What is Bitcoin Mining and How is it Done?
Over the past couple of years, Bitcoin has seen unprecedented growth, leading many individuals and institutions, who were otherwise oblivious, to take an interest in the digital currency. If you're a crypto enthusiast who has been following Bitcoin since its inception in 2009, then you must know that mining was the most efficient form of obtaining Bitcoin at that time.
What is Bitcoin Mining?
Bitcoin is a decentralized network that relies on miners to maintain its blockchain - a ledger containing the record of all transactions since Bitcoin's inception. Since the ledger is public, one might suspect that agents with mal intent can easily change transaction records to their favor; however, that's not the case. The blockchain relies on cryptographic programs to verify every transaction and place it into groups called transaction blocks.
New transaction blocks get placed into the blockchain linked with the previous one using these programs. If any individual tries to change the block, the link that ties it to the blockchain changes as well, identifying where the mistake took place. This is where miners come in.
What Do Miners Do?
Miners are not individuals but rather computers acting as nodes on the network. Their job is to make new transaction blocks for the blockchain by collecting transaction data, finding inconsistencies, and looking for any double transaction. Additionally, they verify transaction blocks made by different nodes on the network. All these tasks help miners receive Bitcoin as a reward.
Perhaps their most important function of miners is finding collisions. The Bitcoin network relies on hash functions to ensure the blockchain remains secure. Hash functions give the same output for a given input without revealing the inner workings of the process. Sometimes it may happen that multiple inputs can give you the same output; however, it is very unlikely and only requires guessing to figure out. Miners compute these guesses other inputs for a particular output. When they find a matching output for different inputs, it's called a collision. Miners receive a reward for finding collisions, and that's how new Bitcoins come into circulation.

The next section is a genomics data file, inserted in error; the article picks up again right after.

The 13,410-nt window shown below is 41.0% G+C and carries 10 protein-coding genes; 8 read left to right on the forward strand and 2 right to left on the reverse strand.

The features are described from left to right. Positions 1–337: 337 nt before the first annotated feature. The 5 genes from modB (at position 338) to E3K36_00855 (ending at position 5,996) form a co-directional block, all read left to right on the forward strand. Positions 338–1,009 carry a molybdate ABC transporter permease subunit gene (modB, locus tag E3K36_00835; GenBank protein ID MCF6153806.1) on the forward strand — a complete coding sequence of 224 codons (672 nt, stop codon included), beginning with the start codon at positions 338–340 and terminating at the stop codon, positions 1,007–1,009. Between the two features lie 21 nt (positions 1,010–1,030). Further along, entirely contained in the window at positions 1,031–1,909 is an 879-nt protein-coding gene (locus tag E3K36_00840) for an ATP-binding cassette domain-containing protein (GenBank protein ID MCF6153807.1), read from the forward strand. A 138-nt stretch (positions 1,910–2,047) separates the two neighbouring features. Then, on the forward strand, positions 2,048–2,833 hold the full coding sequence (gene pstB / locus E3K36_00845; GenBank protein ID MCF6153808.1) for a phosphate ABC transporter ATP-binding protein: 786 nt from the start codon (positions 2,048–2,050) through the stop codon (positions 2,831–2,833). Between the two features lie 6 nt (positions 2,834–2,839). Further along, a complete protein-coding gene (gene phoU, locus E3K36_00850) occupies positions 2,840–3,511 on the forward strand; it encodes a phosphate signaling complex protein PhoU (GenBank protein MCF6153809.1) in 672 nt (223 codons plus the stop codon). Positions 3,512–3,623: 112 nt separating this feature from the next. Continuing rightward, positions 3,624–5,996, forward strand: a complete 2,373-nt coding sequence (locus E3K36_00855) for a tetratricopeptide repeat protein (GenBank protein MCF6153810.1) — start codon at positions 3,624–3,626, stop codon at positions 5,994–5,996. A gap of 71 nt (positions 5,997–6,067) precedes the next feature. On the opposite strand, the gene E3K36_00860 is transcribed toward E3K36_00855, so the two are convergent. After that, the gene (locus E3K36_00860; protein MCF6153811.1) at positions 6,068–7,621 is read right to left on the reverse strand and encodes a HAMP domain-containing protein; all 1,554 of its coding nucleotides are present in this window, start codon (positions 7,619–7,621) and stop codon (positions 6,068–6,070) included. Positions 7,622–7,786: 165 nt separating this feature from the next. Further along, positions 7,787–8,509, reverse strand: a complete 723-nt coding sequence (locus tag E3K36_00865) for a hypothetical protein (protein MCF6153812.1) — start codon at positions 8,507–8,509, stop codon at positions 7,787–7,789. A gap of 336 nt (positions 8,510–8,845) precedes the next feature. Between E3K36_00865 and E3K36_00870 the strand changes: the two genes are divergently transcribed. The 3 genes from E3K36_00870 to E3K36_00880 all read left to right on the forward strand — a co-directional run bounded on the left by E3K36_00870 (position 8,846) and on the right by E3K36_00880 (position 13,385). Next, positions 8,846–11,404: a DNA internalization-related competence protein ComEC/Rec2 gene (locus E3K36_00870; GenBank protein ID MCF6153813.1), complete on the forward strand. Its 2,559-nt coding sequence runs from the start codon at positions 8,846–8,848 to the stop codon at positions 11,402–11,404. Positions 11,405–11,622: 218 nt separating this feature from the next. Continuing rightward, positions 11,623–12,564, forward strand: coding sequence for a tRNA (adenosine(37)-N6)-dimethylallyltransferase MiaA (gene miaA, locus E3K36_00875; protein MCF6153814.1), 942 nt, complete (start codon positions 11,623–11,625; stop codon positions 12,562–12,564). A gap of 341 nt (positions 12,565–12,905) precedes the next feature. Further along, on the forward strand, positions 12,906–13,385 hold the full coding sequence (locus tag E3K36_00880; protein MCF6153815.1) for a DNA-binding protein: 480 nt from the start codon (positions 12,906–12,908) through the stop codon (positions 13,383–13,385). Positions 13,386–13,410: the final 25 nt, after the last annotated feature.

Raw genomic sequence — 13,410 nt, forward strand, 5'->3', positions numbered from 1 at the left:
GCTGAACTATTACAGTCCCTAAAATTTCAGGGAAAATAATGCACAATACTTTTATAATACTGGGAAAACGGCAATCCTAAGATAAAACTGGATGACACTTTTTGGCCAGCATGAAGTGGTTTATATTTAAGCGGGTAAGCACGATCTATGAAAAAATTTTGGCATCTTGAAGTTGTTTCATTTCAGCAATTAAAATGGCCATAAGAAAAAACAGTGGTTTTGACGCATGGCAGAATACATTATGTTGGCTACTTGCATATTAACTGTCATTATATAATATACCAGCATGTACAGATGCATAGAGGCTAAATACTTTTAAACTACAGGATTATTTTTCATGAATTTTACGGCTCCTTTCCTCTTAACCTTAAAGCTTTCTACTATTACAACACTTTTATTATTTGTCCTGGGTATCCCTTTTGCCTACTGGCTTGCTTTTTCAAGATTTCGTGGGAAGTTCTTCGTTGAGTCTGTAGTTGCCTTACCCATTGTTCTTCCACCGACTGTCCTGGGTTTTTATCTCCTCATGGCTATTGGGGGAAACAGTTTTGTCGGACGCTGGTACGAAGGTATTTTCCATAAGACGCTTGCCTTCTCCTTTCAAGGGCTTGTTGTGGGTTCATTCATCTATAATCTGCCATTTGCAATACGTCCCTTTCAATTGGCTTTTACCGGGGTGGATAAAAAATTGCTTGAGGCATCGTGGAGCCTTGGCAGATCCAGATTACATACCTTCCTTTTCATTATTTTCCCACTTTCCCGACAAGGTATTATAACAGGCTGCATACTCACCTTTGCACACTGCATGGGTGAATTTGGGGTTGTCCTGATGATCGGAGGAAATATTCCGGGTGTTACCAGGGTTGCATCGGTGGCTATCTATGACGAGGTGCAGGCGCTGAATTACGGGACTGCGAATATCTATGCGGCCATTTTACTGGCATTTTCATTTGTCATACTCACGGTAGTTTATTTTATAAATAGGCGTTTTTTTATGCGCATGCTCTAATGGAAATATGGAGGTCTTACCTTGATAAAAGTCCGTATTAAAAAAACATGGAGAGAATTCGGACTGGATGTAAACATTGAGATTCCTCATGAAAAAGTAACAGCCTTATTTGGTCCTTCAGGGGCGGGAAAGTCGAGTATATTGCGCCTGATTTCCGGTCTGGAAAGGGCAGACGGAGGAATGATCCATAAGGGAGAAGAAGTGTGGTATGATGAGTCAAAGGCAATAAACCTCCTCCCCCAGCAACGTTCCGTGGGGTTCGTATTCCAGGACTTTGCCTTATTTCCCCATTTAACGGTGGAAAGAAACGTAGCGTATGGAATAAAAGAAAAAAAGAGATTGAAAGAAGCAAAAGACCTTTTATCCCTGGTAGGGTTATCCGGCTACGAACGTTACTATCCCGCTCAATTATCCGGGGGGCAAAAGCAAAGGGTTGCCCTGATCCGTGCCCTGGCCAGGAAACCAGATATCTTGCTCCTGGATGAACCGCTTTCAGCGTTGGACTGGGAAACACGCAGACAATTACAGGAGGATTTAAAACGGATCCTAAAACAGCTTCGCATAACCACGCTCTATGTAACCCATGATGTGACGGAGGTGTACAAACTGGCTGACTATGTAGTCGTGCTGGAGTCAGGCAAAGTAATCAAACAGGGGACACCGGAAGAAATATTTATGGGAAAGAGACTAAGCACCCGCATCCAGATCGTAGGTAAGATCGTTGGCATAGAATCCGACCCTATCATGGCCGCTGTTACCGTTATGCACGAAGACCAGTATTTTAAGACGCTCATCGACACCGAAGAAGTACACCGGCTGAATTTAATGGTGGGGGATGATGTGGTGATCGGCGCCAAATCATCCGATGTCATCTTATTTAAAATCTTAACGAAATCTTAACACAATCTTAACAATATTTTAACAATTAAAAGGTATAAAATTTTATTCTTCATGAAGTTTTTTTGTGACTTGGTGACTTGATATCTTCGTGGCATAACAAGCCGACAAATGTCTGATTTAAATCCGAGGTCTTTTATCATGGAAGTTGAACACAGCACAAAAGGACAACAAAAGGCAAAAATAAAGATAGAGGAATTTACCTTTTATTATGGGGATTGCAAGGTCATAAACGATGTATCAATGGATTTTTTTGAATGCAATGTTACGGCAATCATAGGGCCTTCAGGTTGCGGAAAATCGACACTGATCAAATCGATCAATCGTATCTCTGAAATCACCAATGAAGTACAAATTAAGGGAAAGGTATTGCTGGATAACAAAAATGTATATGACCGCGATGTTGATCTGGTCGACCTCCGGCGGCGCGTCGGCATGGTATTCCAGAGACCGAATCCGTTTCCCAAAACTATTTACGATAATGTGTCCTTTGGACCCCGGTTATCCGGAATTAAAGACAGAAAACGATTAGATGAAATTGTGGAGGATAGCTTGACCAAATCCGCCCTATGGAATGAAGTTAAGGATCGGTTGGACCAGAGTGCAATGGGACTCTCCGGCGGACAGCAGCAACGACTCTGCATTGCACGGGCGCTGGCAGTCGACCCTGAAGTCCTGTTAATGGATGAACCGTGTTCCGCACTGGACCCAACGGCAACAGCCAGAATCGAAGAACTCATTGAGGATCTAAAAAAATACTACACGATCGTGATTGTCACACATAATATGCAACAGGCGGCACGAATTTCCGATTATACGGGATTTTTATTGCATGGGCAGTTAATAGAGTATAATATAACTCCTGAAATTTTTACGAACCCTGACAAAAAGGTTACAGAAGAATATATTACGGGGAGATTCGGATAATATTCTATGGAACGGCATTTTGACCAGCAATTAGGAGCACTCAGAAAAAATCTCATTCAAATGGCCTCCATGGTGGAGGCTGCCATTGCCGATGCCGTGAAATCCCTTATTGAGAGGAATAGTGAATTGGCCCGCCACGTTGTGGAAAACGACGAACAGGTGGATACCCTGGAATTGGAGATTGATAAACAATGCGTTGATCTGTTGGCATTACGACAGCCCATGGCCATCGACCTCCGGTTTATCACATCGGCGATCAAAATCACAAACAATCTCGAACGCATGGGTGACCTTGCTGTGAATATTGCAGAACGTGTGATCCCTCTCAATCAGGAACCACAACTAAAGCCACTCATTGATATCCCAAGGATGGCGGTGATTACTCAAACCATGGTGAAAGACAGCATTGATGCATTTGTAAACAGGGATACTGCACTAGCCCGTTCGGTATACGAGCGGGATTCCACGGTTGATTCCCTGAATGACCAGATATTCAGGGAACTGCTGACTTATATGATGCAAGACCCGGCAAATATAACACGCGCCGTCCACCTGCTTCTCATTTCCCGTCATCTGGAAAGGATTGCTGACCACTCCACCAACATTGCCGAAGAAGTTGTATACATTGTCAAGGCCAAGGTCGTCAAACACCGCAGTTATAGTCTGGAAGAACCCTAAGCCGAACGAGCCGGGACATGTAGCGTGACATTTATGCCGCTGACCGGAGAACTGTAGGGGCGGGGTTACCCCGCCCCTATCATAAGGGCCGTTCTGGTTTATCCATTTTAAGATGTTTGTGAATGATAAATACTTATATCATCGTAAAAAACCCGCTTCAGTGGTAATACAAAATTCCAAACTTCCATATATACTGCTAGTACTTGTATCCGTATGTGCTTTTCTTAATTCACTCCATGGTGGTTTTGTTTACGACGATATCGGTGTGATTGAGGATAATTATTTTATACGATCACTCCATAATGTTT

Bitcoins are finite, and only 21 million are ever going to come into circulation. The rewards that miners receive continues to half approximately every four years. When it started out in 2009, the reward was 50 Bitcoins for finding a collision; currently, it has come down to 6.25, with the last halving event occurring in May 2020.
Since finding a collision is a guessing game, every miner has a chance to earn this reward; however, their likelihood of receiving a reward depends on the number of active nodes on the network and how quickly they can find collisions. Miners can increase their chances of finding collisions by using machines that have a higher rate of computation.
How to Mine Bitcoin?
You can start mining Bitcoin using the computational power of your PC. When Bitcoin started, crypto enthusiasts would rely on the power of their CPUs and GPUs to compute hashes. Mining Bitcoin entails joining a mining pool online like bitcoin system. Nodes on mining pools combine their computational power to carry out tasks and divide the reward amongst themselves.
You can increase your computational power using aftermarket attachments to your PC that house GPUs. GPUs are much more robust hardware that can handle computationally intensive tasks much more quickly. With the added GPU, power hashes can be computed at a faster rate, earning you more profit.
As Bitcoin got more and more popular, it created a whole mining industry around itself. To facilitate this, industry manufacturers came up with ASICs (Application Specific Integrated Circuits), which are machines designed specifically for Bitcoin mining. These are generally much more expensive than CPUs and GPUs, are more power-hungry and very loud, but provide excellent hash rates for mining.